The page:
The Optics Laboratory
Group of Hans Hallen, Physics Department, North Carolina State University
Gradient field Raman effects are also observed in other cases when a metal is in close proximity to the measured molecules. This is more common than might be naively expected, since small metal particles are often used to locally enhance fields for spectroscopic measurements. The nano-bowtie antenna is also described here: nano-bowtie antenna.
First, an introduction to the antenna. Our aim is a deep UV nano-antenna that can be used for plasmon excitation light focussing and DUV resonance Raman. More detail is here ,  . It extends the wavelength range dramatically compared to earlier work, as seen in Fig. 1.
Figure 1. An extrapolation from the literature [Crozier, K. B., Sundaramurthy, A., Kino, S., and Quate, C. F., J. Applied Physics 94, 4632 (2003).], we show that our antenna resonance is consistent with the simple model used to determine the resonance of a metal triangle. Our antenna has two triangles to form a bowtie, but the same plasmon resonance holds for each.
It is interesting to compare three spectra: the far-field off resonance, the far field with excitation tuned to an absorption (resonance Raman), and the near-field (bowtie) plasmon enhanced resonance Raman. Figure 2 shows that the resonance Raman has many more excited vibration lines than the nonresonant case, and that different vibrations are excited. This is explained by the fact that vibrations which are strongly affected by the bond breaking of the absorption will be enhanced, and that several of these phonon types may be created at once (overtones) or mixtures with these phonons (combinations) are often created, as discussed on the resonance Raman page. The addition of the plasmonic nano-enhancement does not dramatically change the observed overtone and combination bands compared to the just-resonance-Raman case. New, unexpected vibration lines, which are large enough that should have been observed if they were present, are found, however, as shown in Fig. 2 (b).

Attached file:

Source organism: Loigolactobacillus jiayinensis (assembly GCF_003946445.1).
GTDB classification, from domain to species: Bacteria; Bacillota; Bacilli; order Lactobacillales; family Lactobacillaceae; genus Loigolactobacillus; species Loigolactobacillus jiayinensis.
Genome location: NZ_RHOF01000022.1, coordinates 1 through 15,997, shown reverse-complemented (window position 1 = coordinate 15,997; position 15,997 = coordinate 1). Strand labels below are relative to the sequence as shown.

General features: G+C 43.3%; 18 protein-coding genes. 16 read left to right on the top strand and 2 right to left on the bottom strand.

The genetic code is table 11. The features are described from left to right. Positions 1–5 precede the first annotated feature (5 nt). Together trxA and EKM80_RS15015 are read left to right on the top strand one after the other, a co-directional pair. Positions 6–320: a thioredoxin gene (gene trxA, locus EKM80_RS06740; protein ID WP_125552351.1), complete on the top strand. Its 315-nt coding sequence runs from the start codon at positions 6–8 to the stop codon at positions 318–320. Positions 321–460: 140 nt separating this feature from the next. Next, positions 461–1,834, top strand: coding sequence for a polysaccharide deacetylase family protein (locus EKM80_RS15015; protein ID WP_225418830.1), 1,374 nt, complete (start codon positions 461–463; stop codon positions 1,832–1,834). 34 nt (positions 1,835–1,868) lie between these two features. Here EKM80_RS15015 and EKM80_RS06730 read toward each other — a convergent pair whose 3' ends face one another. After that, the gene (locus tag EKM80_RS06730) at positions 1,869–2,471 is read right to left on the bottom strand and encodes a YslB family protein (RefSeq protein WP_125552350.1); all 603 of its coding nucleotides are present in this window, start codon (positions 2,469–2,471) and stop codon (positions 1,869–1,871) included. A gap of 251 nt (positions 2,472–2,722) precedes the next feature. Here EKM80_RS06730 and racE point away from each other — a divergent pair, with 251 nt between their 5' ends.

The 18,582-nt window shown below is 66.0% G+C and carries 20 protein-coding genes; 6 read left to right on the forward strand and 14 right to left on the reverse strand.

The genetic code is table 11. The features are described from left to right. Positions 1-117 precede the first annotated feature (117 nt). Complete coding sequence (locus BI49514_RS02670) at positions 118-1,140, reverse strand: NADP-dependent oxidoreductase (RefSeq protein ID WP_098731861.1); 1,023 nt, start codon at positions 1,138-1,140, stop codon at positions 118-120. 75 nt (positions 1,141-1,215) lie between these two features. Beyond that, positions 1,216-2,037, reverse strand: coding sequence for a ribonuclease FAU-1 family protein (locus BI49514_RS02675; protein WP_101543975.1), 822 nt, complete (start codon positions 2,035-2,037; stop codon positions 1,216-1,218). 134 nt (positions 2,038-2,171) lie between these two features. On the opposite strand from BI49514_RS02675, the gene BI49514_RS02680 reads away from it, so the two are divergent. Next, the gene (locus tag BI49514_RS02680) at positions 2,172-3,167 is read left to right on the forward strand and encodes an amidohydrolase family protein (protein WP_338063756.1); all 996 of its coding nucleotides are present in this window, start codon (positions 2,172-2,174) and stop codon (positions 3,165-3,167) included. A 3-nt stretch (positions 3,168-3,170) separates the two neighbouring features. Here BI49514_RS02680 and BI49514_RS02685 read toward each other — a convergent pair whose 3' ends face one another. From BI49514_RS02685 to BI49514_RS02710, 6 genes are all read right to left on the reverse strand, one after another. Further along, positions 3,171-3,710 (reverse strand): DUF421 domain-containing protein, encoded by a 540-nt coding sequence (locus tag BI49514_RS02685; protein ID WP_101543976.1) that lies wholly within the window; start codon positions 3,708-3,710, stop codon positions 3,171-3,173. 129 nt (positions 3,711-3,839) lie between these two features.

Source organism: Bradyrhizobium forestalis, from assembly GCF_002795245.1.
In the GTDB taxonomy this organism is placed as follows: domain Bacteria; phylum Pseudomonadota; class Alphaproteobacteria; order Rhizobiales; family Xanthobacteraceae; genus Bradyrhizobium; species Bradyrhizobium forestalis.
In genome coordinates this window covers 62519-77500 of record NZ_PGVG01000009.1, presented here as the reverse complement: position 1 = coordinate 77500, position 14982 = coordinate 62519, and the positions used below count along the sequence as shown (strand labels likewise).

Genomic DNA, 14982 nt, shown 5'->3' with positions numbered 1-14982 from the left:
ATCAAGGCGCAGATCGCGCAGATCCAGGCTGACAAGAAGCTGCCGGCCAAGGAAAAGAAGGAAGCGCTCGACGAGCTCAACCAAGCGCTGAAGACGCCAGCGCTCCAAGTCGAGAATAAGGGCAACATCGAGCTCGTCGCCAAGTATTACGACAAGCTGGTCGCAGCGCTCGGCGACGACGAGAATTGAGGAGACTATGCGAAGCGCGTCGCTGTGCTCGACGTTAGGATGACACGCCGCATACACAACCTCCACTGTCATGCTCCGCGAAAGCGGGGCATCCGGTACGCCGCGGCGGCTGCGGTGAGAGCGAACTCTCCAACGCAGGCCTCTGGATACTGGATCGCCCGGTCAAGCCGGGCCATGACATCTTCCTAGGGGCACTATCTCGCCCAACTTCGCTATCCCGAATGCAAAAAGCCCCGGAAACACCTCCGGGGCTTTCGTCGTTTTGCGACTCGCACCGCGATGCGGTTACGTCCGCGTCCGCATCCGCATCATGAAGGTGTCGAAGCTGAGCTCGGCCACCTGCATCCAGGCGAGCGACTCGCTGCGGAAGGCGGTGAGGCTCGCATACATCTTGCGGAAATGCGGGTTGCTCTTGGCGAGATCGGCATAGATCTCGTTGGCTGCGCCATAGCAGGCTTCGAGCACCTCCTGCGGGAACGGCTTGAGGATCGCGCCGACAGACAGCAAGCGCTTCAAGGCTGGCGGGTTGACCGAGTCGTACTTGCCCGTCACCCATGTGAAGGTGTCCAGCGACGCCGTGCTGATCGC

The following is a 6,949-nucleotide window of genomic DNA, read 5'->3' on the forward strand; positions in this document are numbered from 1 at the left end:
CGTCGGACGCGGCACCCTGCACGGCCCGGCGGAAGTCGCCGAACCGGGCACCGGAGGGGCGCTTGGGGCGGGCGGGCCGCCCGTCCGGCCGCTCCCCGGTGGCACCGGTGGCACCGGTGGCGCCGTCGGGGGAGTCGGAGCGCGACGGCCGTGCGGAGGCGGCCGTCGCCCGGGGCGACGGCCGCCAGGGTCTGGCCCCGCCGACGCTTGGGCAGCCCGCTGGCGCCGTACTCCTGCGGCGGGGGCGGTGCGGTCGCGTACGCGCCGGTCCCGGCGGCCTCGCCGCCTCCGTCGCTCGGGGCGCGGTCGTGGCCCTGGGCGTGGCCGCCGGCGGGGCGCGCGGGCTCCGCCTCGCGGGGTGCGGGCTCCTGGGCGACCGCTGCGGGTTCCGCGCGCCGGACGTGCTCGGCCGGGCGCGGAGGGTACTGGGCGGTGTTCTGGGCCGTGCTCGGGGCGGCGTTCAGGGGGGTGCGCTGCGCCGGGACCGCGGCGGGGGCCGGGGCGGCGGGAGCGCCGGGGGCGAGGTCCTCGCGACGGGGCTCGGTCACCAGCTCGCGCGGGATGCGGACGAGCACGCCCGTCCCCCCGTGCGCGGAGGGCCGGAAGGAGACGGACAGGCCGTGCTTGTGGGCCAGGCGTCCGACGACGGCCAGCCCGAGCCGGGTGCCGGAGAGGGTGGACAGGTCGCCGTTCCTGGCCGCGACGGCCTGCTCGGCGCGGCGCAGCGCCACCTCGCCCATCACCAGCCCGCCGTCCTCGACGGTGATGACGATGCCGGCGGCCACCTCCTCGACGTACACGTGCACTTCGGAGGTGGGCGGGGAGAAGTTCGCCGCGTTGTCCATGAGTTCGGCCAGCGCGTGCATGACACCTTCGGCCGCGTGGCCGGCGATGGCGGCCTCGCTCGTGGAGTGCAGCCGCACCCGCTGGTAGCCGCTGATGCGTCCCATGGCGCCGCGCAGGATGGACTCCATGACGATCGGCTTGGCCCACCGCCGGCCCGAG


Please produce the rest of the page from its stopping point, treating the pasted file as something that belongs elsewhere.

Figure 2. (a) Raman spectra of various types are compared. The upper plot contains a non-resonant Raman spectrum and a resonance Raman spectrum taken without any nearby metal. The lower plot contains a resonance Raman spectra in the presence of the metal nano-antenna. The plots are shifted so that the horizontal energy axes align, and the green dotted lines relate stronger Raman features in the plots. The label colors are black: observed in both resonant Raman experiments (with and without metal), blue: likely too weak to be observed without metal enhancement, and red: infrared vibrations, the GFR effect, so only in the metal nearby, bowtie spectrum. (b) The bowtie spectrum repeated with zoom-ins to show the presence of the infrared peaks. The same color scheme is used.
To give further evidence that these bands observed in the bowtie, near-metal spectrum but not in the far-field spectrum are gradient-field Raman, GFR, related, we must show that infrared spectra are strong at these energies (wavenumber shifts). This is done in Fig. 3. It is interesting that we easily observe the low energy combination mode line in the far-infrared specteal region. The consistency between the strong infrared lines from the literature and our 'new' peaks is good evidence that the gradient field effect is present here, as expected.
Figure 3. The resonance Raman peak with nearby metal (nano-antenna) shows GFR effects, as indicated by comparison to the infrared spectrum [NIST WebBook entry for benzene,
More info is in the papers.
NC State University | Physics | Optics Home
Copyright ©2000-2017, Hallen Laboratory, NCSU, Raleigh, NC. www.physics.ncsu.edu/optics
Comments or questions? Hans_Hallen@ncsu.edu